Are Limiting Principles Ever Considered?

One of the starkest observations I have made in watching local decisions is how prone the South Kingstown Town Council is to overreach.  It is not unique here, but its most acute impacts are felt by friends and neighbors in ways that are sometimes beneficial, and usually harmful.  Often both simultaneously.  Avoiding the latter is so important, but only if policy makers are not blind to its likelihood.

After watching Monday’s Town Council meeting, it seemed a new iteration of overreach is in the works.  Federal money under the American Rescue Plan Act (ARPA) signed last March is under discussion.  Some $9 million in “free money” from Washington is coming our way, and ostensibly must be spent on projects that help us recover from the impacts of the pandemic.

Let’s not forget about the fact that these projects will come so long after they are needed.  After all, businesses and households were struggling a year ago from the tragedies of lockdowns, restrictions, illnesses, or isolations.  And if you simply look at the number of Emergency Declaration Extensions that have passed unanimously since the pandemic (see Exhibit 3), it would seem that 2023 might be a bit too late to start a recovery.  Let’s also not ignore the initial selection of the types of projects that have been identified as necessary.  Did COVID damage the fences around our public areas?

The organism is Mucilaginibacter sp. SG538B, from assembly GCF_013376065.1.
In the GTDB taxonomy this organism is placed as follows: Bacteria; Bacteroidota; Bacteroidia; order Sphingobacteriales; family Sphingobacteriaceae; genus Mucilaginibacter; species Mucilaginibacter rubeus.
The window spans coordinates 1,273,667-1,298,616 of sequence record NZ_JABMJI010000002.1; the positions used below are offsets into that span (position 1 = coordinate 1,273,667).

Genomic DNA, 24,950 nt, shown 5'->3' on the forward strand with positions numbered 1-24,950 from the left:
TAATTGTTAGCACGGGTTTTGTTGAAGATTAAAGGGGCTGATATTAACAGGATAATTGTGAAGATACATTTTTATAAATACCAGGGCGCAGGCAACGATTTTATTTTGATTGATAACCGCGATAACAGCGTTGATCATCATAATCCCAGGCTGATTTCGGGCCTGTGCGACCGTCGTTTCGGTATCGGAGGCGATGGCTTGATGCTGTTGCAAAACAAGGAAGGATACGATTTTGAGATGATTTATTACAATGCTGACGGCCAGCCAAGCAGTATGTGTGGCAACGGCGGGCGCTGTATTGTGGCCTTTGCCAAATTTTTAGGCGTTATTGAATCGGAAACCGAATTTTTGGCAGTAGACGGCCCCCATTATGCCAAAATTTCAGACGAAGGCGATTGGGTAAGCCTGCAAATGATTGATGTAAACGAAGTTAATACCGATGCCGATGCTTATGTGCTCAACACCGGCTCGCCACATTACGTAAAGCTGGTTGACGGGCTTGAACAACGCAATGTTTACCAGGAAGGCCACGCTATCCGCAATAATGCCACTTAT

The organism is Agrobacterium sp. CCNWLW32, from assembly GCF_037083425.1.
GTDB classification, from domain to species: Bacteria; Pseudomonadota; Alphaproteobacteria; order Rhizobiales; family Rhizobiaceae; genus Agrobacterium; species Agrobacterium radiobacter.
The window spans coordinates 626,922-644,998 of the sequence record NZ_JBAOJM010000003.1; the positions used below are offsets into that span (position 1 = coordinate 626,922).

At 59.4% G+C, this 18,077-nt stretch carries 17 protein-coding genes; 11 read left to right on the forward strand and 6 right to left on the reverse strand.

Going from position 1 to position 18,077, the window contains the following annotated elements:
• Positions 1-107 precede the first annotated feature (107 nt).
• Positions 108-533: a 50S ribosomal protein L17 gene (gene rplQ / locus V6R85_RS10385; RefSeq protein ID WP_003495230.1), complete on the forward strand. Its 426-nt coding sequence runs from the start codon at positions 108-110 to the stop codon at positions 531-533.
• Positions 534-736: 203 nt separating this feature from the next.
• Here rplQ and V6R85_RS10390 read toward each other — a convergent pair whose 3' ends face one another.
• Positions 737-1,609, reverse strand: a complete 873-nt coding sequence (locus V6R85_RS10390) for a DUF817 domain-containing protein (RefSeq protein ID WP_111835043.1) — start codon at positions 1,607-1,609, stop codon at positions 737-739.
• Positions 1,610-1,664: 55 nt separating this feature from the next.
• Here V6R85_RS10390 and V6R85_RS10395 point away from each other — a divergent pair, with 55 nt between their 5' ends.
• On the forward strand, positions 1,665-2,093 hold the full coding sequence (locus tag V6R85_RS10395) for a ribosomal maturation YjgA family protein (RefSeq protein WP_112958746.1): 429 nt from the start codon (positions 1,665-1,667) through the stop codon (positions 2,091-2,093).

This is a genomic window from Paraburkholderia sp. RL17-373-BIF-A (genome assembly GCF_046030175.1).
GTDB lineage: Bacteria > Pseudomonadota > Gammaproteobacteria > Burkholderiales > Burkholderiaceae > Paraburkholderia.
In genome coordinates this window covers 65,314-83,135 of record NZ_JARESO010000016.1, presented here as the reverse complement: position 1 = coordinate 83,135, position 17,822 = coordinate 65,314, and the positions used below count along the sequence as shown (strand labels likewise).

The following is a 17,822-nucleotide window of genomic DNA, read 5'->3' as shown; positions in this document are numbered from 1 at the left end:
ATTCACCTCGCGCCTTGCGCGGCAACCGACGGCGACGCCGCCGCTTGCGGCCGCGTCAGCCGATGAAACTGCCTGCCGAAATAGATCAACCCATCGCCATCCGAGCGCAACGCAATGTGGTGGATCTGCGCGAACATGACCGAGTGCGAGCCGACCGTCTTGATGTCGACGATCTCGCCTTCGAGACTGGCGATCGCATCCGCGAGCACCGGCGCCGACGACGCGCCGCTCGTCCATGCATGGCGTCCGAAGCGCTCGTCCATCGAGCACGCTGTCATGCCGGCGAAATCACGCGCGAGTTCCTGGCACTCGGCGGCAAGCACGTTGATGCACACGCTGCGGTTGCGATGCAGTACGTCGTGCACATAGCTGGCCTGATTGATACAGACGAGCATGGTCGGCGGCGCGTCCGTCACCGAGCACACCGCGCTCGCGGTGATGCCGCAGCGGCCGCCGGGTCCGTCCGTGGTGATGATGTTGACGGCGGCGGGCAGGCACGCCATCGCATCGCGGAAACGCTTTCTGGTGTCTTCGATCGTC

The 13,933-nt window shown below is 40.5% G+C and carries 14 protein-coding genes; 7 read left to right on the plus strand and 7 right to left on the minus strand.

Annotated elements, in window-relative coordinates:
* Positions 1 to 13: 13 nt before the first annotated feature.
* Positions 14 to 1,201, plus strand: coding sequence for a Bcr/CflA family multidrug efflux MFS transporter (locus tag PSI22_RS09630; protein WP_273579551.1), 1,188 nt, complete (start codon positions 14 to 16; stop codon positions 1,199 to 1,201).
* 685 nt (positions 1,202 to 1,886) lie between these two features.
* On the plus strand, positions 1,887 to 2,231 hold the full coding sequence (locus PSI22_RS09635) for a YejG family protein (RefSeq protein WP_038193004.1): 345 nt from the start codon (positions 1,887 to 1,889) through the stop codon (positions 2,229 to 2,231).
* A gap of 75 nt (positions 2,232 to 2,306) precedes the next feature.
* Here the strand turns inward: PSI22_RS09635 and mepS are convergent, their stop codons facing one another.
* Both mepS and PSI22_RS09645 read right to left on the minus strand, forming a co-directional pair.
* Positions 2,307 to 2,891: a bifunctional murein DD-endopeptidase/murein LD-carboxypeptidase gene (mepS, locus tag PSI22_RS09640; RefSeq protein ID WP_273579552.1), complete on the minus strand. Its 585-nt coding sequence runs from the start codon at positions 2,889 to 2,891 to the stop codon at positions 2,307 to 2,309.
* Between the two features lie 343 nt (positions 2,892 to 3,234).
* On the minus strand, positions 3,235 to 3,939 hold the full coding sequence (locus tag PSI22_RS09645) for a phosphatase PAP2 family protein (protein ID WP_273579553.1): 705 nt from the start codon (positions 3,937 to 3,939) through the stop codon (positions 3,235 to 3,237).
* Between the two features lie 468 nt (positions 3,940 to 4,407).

But there is one major aspect of this endeavor that surfaced last week.  Consultants were sought to help South Kingstown manage these projects in compliance with demands of the federal government and ARPA.  A proposal was considered Monday to use $492k of these project funds to cover the cost of this administrator.  That is more than 5% of the funding!!!  Some will be used to identify other projects that this firm will also manage.  

Some see this ARPA infusion as South Kingstown’s own little “Build Back Better” pot of gold.  Others worry that funds might be spent on a spectrum of initiatives ranging from inefficient or unnecessary to outright wasteful boondoggles.  The first indication we have suggests the second group might be more in the right.  The first half a million dollars seems earmarked to filling out compliance paperwork and identifying new projects as though no one here can do that already.

A ray of hope did manage to shine through at Monday’s meeting, though.  A motion was made to have the vote on this proposal moved until a point after a new town manager came on board.  The motion was seconded and discussion followed.  The Town Solicitor confirmed that we could have a good handle on the manager position in about 6 weeks.  Some Councilors were unconcerned about the lack of input from the future town manager and were ready to proceed immediately, but agreed to hold off on the vote.  The motion passed unanimously.

Provided the Council does not pull a 3 Card Monte and bring that vote into an earlier meeting, there will be at least 6 or more weeks to vet the full proposal from the consultants.  Hopefully we will see these documents here.

Meanwhile, the train has started on another comprehensive school building plan.  Some initial steps appear solid, but a couple of indicators may be cause for concern.  I hope to spend a little time with my perceptions of that initial meeting next week.

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